The Heart of Darkness

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Paddling into the alligator-infested Okefenokee—the Wildest Spot in the East

Paddling through darkness in the largest swamp in North America has never been on my bucket list, nor has being lost in such a place, so I paddle harder and urge on my wife Angela as we approach dusk on the ten-mile trip to Floyd’s Island, where a primitive cabin and dry land await.  It’s January, and darkness here at the darkest place in the eastern US is going to be, well, dark. That’s part of the attraction of the place.  I had not considered that high water would make the trip more difficult, as I had not considered high water at all, but here we are, pushing through a narrow canoe trail with our heads and paddles tangling with overhanging branches and darkness coming on. “We have to be close!” I tell Angela, who of course has been on enough trips with me to never believe such a statement.  She makes no comment, as she might ordinarily, and likely senses my anxiety. This is a digital detox, so we have nothing but our Nat Geo map and our arms to carry us on.  

After another half hour, the trail comes to an abrupt dead end on terra firma – the solid reliable earth of Floyd’s Island, where hundreds of loggers once stayed during the early twentieth century harvesting the old growth cypress and pines, shipping them out on the numerous rail lines which by then crisscrossed the swamp.  It feels good, standing on solid ground after almost seven hours in a boat, but we’re wet, and the temperature is dropping, so we quickly unpack the boats and head towards the cabin. I’ve got fire starter, and some kind soul has left a neat stack of dry firewood, so we soon have a raging fire that we stand before, basking as we dry our socks and clothing.  But for the crackling of the wood and a half dozen barred owls sounding off in the blackness, there is utter stillness and silence.  

It’s hard not to imagine ghosts in such a place, and the numerous journal entries in the cabin’s notebook often reinforce this. We lie in the dark on a cold floor with the fire crackling and mice racing around the cabin’s drafty edges. Angela’s mother passed away a few months before this trip. The emptiness of the place breaks her apart and she weeps deeply for the first time since her passing. Owls, coyotes, mice, bobcats, and whatever else there is out there rustling in the woods becomes the backdrop to our dreams.

The swamp has a storied history. Seminoles and other Native Americans lived in the swamp for centuries. In 1837, Georgia militia leader Charles Rinaldo Floyd burned the last Seminole village here in the Okefenokee to the ground. From this point on, the swamp was logged extensively, and the expansive longleaf pine forest in and around it were reduced to stumps. In 1900 the Georgia Legislature sold the 700-square-mile wetland to the Suwanee Canal Company, which tried to drain the swamp before abandoning the idea after years of failed attempts. 

Franklin D. Roosevelt declared the Okefenokee a National Wildlife Refuge in 1937, but industrial America did not abandon its efforts to exploit the area. In the mid-1990s, DuPont Corporation attempted to mine titanium in almost 40,000 acres adjacent to the swamp. Conservationists resisted the attempt mightily, and as opposition grew, DuPont walked away from the project, accepting a $90 million-dollar buyout. The swamp was protected, and local governments got a chunk of the money to offset the lost tax revenue.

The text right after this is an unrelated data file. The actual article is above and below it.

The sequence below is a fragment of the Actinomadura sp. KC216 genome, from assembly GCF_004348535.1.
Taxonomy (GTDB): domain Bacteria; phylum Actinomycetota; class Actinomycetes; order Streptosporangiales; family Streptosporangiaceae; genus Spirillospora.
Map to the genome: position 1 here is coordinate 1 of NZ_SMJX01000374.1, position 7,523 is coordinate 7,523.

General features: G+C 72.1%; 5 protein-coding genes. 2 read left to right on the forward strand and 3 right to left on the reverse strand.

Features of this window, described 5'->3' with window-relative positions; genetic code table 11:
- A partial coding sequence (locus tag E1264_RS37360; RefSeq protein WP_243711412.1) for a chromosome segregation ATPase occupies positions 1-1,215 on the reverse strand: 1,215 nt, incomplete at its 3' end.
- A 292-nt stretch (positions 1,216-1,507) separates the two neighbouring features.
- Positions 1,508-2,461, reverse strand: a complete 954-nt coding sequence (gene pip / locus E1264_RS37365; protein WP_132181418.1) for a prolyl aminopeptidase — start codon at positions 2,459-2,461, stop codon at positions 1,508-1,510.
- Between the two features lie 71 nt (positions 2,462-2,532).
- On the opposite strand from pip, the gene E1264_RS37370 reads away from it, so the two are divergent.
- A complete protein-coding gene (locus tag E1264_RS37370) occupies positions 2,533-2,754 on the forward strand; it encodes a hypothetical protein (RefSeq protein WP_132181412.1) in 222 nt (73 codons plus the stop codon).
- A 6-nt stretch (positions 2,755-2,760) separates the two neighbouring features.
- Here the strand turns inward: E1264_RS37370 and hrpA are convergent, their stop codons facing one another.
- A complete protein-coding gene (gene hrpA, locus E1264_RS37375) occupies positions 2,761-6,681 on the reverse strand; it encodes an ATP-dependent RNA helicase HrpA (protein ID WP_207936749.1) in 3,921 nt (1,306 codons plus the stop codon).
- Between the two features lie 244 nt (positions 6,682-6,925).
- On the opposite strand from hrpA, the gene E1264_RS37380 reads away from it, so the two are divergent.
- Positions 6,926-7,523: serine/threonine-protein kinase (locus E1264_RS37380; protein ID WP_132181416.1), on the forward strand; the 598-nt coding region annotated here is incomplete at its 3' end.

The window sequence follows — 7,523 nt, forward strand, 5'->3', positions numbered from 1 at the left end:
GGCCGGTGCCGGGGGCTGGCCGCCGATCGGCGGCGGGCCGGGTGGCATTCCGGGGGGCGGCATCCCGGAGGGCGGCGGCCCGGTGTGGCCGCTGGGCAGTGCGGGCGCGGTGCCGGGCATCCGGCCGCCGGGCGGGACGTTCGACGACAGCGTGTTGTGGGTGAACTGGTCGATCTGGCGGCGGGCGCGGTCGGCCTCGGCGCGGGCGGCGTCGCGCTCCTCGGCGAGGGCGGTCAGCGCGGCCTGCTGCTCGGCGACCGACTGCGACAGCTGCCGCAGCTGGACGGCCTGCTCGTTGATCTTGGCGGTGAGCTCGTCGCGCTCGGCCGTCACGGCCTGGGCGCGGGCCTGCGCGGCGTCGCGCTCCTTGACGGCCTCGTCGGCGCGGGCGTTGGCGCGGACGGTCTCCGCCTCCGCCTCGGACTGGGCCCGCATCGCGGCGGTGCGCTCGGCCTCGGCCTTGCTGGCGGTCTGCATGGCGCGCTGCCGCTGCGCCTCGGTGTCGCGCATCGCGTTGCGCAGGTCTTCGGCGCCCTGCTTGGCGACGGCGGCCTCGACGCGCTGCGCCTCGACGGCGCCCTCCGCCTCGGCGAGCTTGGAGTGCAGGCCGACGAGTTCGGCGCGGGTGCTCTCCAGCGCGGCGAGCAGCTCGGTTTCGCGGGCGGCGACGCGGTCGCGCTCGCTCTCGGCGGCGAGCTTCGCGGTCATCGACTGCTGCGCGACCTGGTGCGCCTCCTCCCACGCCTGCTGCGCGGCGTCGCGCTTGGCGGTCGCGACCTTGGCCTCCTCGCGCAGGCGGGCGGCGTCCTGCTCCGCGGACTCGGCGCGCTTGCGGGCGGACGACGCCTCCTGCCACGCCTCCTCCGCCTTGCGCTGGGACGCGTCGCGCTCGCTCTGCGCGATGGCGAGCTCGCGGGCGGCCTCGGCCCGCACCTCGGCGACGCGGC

The next morning near the canoe launch, Angela almost steps on a small copperhead coiled up in the cold. Its colors are spectacular, and we study it for several minutes before paddling into the glassy black waters of the Suwanee river’s west fork. Recent heavy rains have washed tons of logs into the water. At the water-lily-choked expanse of Chase Prairie, we lose the trail, but have plenty of daylight left to wander. The abundant ibises, herons, wood storks, and egrets are indifferent, and I cannot help but admire this. We at last find a solitary marker and paddle on toward the canal through the stunning beauty of moss-laden bald cypress and late afternoon sunlight that splashes across the hammocks.  

When we reach the shelter at Canal Run, it’s another evening of a warm fire and vast solitude.  We have not seen another person in two days and consider ourselves king and queen of the universe under this brilliant starlit sky. 

We are now on the east fork of the Suwanee, made famous by the American composer Stephen Foster, who never saw the river once in his entire life. The river is slow here, but there is a current, and paddling is much easier the next day. We relax on this eight-mile day and enjoy the sunshine – and so do the swamp’s most iconic resident, alligators. We see four that afternoon. One gator is ten feet long and so lifeless on this winter morning as it basks that it could be a statue. 

We take our time paddling, enjoying the sunning gators and the hundreds of turkey vultures that are parked in the cypresses along the Suwanee’s main stem.  

 During our three days in the swamp, we saw only two fishermen at Billy’s Island, who arrived in a motorboat as we lunched on the island’s small dock.  A large percentage of the swamp was federally designated as a Wilderness area in 1974, meaning no motors or mechanized equipment, but in the acreage at Stephen Foster State Park, motorboats are allowed and can be rented at the park, as well as canoes and kayaks. But that’s it. We see no one else. The Okefenokee is the wildest spot in the East, the darkest spot on the map, and certainly one of the best places in the country for solitude and a sky full of stars. 

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